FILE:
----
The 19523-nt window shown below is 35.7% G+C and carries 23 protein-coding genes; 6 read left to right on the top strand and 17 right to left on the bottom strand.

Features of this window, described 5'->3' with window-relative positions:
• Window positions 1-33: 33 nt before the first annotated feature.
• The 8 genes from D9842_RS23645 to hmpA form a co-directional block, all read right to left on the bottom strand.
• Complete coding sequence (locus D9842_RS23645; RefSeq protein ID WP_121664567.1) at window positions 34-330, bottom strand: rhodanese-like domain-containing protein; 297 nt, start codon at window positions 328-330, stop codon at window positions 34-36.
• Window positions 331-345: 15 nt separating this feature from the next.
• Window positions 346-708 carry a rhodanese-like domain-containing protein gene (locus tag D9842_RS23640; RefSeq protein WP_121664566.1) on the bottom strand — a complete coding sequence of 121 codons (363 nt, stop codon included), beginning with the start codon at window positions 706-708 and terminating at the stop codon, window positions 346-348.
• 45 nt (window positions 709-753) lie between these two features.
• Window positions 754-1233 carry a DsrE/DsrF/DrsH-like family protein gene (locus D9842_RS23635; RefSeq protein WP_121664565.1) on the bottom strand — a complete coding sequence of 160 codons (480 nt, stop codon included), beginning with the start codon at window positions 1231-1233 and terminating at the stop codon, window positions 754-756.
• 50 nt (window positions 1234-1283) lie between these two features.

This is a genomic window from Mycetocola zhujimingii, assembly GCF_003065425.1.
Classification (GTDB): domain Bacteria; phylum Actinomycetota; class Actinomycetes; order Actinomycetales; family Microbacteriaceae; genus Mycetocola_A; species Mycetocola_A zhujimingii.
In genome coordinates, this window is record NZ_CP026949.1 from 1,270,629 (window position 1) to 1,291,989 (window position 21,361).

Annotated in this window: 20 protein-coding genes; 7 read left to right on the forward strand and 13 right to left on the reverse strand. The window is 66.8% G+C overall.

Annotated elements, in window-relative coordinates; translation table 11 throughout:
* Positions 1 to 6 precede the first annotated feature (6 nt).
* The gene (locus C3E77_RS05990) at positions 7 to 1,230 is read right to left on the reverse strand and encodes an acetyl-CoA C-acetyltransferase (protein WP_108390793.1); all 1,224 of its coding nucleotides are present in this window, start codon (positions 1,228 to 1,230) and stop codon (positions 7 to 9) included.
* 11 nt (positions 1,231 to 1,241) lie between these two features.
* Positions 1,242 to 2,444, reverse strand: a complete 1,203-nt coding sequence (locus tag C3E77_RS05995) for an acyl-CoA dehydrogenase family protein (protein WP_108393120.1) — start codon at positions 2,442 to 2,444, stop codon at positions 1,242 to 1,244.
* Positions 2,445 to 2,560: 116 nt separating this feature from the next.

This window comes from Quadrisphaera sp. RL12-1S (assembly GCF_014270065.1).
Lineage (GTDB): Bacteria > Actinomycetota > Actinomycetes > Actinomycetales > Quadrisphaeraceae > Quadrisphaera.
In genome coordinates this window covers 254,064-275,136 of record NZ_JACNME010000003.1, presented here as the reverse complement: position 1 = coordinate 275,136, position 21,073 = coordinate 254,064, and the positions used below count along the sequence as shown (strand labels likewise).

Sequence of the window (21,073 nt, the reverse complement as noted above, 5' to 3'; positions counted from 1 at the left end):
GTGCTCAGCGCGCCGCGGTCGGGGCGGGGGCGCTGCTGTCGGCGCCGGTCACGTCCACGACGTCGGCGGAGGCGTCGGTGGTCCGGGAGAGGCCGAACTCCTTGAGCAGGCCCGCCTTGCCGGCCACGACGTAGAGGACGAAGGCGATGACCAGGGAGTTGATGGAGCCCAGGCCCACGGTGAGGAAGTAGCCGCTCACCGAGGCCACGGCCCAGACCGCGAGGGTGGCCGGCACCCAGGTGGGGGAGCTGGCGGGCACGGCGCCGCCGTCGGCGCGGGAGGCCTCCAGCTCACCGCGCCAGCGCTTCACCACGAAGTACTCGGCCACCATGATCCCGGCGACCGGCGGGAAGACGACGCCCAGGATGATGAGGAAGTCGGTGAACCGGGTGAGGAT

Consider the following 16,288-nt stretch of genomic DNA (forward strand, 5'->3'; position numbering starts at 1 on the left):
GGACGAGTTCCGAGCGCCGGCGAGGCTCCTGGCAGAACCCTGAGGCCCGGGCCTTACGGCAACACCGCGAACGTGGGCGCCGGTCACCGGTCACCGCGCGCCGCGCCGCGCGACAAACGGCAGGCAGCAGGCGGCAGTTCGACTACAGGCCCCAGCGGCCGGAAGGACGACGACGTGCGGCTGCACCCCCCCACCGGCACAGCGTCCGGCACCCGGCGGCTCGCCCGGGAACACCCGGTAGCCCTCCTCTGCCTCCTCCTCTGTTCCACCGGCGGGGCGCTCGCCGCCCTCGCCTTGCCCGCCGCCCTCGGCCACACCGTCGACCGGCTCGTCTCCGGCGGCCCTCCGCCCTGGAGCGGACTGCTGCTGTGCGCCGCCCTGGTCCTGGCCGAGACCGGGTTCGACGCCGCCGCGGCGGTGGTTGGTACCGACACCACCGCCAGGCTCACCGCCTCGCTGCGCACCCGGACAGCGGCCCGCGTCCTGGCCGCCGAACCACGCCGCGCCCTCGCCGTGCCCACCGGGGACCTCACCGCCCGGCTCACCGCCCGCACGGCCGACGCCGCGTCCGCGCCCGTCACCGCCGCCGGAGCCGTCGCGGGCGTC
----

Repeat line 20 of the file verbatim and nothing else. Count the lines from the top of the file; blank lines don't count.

* Positions 2,445 to 2,560: 116 nt separating this feature from the next.